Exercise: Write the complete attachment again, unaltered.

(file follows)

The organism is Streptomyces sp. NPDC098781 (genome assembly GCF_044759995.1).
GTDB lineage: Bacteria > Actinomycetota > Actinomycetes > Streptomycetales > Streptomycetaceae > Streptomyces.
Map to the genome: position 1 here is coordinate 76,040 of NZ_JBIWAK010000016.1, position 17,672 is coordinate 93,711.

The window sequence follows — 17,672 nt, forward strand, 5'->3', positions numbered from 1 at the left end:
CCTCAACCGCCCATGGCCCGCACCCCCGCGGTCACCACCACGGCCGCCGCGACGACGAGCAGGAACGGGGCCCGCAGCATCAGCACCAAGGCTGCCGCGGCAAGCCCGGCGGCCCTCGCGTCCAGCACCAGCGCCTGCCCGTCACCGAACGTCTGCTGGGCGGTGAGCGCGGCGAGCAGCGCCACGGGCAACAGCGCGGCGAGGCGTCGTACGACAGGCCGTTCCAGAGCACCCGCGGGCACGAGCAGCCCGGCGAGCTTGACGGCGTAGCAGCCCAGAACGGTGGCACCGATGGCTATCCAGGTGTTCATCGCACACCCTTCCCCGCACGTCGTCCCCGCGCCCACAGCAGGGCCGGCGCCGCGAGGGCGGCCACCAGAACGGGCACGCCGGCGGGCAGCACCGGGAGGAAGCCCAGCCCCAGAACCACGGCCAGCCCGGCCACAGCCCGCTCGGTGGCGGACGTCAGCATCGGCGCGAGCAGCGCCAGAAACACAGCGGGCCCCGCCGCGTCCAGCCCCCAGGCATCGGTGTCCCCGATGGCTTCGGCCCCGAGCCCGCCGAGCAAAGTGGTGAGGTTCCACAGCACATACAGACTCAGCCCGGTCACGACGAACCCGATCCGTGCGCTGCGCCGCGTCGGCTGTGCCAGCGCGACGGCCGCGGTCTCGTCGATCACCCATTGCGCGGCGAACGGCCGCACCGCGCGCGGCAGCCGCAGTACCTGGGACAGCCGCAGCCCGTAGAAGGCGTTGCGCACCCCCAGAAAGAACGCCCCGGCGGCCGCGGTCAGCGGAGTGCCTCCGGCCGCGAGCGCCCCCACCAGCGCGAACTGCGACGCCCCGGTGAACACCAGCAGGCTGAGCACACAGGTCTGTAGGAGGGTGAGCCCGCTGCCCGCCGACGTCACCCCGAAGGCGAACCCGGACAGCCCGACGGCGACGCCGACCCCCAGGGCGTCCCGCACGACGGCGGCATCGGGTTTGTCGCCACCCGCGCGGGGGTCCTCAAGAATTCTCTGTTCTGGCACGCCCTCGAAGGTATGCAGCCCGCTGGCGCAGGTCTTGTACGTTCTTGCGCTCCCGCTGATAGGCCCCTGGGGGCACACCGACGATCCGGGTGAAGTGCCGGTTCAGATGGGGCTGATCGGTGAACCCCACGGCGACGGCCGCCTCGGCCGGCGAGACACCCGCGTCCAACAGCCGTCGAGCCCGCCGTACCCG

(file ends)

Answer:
The organism is Streptomyces sp. NPDC098781 (genome assembly GCF_044759995.1).
GTDB lineage: Bacteria > Actinomycetota > Actinomycetes > Streptomycetales > Streptomycetaceae > Streptomyces.
Map to the genome: position 1 here is coordinate 76,040 of NZ_JBIWAK010000016.1, position 17,672 is coordinate 93,711.

The window sequence follows — 17,672 nt, forward strand, 5'->3', positions numbered from 1 at the left end:
CCTCAACCGCCCATGGCCCGCACCCCCGCGGTCACCACCACGGCCGCCGCGACGACGAGCAGGAACGGGGCCCGCAGCATCAGCACCAAGGCTGCCGCGGCAAGCCCGGCGGCCCTCGCGTCCAGCACCAGCGCCTGCCCGTCACCGAACGTCTGCTGGGCGGTGAGCGCGGCGAGCAGCGCCACGGGCAACAGCGCGGCGAGGCGTCGTACGACAGGCCGTTCCAGAGCACCCGCGGGCACGAGCAGCCCGGCGAGCTTGACGGCGTAGCAGCCCAGAACGGTGGCACCGATGGCTATCCAGGTGTTCATCGCACACCCTTCCCCGCACGTCGTCCCCGCGCCCACAGCAGGGCCGGCGCCGCGAGGGCGGCCACCAGAACGGGCACGCCGGCGGGCAGCACCGGGAGGAAGCCCAGCCCCAGAACCACGGCCAGCCCGGCCACAGCCCGCTCGGTGGCGGACGTCAGCATCGGCGCGAGCAGCGCCAGAAACACAGCGGGCCCCGCCGCGTCCAGCCCCCAGGCATCGGTGTCCCCGATGGCTTCGGCCCCGAGCCCGCCGAGCAAAGTGGTGAGGTTCCACAGCACATACAGACTCAGCCCGGTCACGACGAACCCGATCCGTGCGCTGCGCCGCGTCGGCTGTGCCAGCGCGACGGCCGCGGTCTCGTCGATCACCCATTGCGCGGCGAACGGCCGCACCGCGCGCGGCAGCCGCAGTACCTGGGACAGCCGCAGCCCGTAGAAGGCGTTGCGCACCCCCAGAAAGAACGCCCCGGCGGCCGCGGTCAGCGGAGTGCCTCCGGCCGCGAGCGCCCCCACCAGCGCGAACTGCGACGCCCCGGTGAACACCAGCAGGCTGAGCACACAGGTCTGTAGGAGGGTGAGCCCGCTGCCCGCCGACGTCACCCCGAAGGCGAACCCGGACAGCCCGACGGCGACGCCGACCCCCAGGGCGTCCCGCACGACGGCGGCATCGGGTTTGTCGCCACCCGCGCGGGGGTCCTCAAGAATTCTCTGTTCTGGCACGCCCTCGAAGGTATGCAGCCCGCTGGCGCAGGTCTTGTACGTTCTTGCGCTCCCGCTGATAGGCCCCTGGGGGCACACCGACGATCCGGGTGAAGTGCCGGTTCAGATGGGGCTGATCGGTGAACCCCACGGCGACGGCCGCCTCGGCCGGCGAGACACCCGCGTCCAACAGCCGTCGAGCCCGCCGTACCCG